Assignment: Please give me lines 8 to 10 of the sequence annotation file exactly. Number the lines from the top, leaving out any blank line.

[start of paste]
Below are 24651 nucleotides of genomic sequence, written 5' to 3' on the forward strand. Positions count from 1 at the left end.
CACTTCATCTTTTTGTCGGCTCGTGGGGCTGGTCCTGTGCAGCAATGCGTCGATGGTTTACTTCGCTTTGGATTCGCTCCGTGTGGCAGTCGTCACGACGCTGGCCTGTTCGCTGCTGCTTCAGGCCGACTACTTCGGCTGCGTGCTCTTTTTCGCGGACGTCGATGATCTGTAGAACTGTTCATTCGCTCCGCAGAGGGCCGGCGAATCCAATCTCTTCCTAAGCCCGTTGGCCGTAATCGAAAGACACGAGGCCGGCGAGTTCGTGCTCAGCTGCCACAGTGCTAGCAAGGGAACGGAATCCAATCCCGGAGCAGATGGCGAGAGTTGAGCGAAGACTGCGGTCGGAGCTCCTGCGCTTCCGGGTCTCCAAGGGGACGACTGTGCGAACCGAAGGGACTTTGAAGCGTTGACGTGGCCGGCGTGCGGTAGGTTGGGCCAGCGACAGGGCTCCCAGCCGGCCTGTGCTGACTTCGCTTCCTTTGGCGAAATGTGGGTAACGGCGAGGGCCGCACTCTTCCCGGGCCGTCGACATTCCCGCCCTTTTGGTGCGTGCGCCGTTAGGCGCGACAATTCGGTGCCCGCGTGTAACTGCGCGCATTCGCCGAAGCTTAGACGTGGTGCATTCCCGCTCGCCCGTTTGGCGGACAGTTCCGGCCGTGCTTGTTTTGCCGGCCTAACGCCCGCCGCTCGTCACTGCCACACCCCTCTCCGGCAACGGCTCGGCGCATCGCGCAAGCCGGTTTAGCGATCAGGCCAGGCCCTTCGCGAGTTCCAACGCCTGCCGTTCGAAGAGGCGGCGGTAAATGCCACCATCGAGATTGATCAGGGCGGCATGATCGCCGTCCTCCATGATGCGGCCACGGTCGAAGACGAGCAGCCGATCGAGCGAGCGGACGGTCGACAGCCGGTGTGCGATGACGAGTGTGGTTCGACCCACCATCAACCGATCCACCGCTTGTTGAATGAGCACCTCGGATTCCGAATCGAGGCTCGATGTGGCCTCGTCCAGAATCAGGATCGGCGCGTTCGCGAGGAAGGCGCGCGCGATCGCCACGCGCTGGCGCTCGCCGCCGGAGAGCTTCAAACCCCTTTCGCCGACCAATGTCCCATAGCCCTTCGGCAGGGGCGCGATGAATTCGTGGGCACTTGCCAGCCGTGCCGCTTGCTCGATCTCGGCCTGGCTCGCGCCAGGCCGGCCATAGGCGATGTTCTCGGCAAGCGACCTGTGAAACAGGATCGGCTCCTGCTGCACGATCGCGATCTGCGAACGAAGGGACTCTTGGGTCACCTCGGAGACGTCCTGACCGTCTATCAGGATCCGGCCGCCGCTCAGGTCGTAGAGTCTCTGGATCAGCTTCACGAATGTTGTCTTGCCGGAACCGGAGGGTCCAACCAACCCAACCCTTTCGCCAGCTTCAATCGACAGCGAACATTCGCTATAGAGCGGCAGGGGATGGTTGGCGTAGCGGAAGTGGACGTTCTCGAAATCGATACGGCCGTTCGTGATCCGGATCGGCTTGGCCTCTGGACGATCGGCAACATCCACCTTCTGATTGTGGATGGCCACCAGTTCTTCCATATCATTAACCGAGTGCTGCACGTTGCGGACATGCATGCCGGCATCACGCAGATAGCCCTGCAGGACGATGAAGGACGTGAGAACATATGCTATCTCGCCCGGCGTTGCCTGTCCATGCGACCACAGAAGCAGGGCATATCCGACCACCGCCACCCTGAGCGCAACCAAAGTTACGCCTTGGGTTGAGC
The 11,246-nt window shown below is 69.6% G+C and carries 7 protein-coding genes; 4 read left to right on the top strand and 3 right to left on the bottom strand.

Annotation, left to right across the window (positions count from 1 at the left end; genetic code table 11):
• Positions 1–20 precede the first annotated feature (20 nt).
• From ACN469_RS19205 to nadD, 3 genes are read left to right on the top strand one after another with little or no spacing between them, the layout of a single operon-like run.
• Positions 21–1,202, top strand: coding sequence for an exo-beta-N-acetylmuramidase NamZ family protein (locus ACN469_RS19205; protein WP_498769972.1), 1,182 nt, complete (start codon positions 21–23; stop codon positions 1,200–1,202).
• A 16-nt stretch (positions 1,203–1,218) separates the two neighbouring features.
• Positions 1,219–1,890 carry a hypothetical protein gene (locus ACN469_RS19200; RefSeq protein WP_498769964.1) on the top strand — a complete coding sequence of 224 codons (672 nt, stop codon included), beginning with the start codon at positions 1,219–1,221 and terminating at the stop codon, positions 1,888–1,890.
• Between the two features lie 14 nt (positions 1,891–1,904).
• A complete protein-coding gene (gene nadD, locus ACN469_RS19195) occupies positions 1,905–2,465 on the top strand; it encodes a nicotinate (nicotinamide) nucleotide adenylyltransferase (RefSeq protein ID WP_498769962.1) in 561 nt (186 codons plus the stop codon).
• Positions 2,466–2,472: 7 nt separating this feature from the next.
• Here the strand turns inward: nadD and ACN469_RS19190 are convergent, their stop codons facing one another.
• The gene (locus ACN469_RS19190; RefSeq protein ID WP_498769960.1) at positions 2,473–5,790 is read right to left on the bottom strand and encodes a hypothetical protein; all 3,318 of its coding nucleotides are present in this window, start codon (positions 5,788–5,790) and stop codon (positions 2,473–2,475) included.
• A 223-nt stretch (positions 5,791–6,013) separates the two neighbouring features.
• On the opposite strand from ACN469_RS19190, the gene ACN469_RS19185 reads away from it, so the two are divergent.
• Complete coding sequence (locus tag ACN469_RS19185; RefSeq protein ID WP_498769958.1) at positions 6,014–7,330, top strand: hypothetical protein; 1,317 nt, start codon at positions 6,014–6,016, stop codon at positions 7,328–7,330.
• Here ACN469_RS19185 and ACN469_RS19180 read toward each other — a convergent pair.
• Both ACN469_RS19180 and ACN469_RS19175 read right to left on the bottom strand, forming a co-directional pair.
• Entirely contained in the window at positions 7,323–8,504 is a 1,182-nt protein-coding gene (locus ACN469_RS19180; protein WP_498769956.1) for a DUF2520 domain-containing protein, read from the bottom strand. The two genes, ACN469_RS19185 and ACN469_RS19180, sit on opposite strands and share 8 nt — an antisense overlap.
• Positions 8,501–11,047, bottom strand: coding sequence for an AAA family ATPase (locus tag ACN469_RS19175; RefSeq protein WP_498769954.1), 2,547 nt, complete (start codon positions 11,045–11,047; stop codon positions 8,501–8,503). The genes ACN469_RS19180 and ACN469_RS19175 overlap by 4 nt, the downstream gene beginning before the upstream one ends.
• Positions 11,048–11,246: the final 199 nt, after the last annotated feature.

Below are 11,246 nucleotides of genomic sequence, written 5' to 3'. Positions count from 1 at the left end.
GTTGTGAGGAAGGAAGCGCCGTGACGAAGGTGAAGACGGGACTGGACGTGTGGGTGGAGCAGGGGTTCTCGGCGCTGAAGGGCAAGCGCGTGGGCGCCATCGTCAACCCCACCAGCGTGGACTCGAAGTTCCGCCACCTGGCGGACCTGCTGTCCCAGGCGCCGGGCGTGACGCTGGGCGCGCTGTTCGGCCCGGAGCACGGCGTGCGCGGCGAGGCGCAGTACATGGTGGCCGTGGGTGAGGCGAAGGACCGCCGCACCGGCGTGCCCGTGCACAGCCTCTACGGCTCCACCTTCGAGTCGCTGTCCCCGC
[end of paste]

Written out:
• A 16-nt stretch (positions 1,203–1,218) separates the two neighbouring features.
• Positions 1,219–1,890 carry a hypothetical protein gene (locus ACN469_RS19200; RefSeq protein WP_498769964.1) on the top strand — a complete coding sequence of 224 codons (672 nt, stop codon included), beginning with the start codon at positions 1,219–1,221 and terminating at the stop codon, positions 1,888–1,890.
• Between the two features lie 14 nt (positions 1,891–1,904).